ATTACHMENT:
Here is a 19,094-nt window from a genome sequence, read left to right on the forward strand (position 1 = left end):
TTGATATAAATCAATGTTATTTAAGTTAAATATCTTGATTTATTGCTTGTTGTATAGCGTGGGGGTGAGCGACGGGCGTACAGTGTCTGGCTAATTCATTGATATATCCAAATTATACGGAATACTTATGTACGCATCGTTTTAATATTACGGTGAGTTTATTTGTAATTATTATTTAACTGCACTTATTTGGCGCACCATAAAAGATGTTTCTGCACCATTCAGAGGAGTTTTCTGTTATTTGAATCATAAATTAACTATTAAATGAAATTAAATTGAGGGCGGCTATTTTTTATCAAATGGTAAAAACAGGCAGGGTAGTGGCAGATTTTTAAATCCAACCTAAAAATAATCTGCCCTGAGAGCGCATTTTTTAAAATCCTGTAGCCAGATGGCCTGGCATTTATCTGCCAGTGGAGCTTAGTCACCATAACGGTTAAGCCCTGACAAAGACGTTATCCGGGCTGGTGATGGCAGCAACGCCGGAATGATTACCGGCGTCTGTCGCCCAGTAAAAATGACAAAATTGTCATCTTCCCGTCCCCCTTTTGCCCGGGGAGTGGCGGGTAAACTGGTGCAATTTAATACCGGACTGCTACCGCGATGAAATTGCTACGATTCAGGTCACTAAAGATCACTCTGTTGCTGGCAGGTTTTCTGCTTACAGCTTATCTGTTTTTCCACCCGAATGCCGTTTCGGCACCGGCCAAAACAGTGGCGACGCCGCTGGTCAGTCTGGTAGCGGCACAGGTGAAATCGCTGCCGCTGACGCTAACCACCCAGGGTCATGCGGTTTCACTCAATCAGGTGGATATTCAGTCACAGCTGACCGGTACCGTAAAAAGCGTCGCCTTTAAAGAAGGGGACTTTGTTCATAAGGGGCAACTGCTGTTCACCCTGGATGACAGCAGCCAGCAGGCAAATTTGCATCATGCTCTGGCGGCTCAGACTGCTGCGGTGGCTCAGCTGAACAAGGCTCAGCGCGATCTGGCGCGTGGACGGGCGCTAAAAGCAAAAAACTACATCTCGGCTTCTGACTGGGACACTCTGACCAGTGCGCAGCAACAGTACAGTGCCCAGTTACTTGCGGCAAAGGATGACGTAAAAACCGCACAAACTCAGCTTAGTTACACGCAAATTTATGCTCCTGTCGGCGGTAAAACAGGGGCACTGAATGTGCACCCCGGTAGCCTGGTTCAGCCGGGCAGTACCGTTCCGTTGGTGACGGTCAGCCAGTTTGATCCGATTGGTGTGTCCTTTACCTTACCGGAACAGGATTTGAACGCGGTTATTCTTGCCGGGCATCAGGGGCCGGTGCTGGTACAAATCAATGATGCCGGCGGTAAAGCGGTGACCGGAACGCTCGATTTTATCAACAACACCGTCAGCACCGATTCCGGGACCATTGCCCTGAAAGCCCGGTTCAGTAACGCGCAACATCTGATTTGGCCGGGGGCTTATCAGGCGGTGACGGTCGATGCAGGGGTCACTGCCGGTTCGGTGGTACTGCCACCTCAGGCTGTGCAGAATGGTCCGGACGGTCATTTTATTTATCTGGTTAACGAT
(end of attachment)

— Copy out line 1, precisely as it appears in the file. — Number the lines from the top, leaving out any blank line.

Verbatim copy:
Here is a 19,094-nt window from a genome sequence, read left to right on the forward strand (position 1 = left end):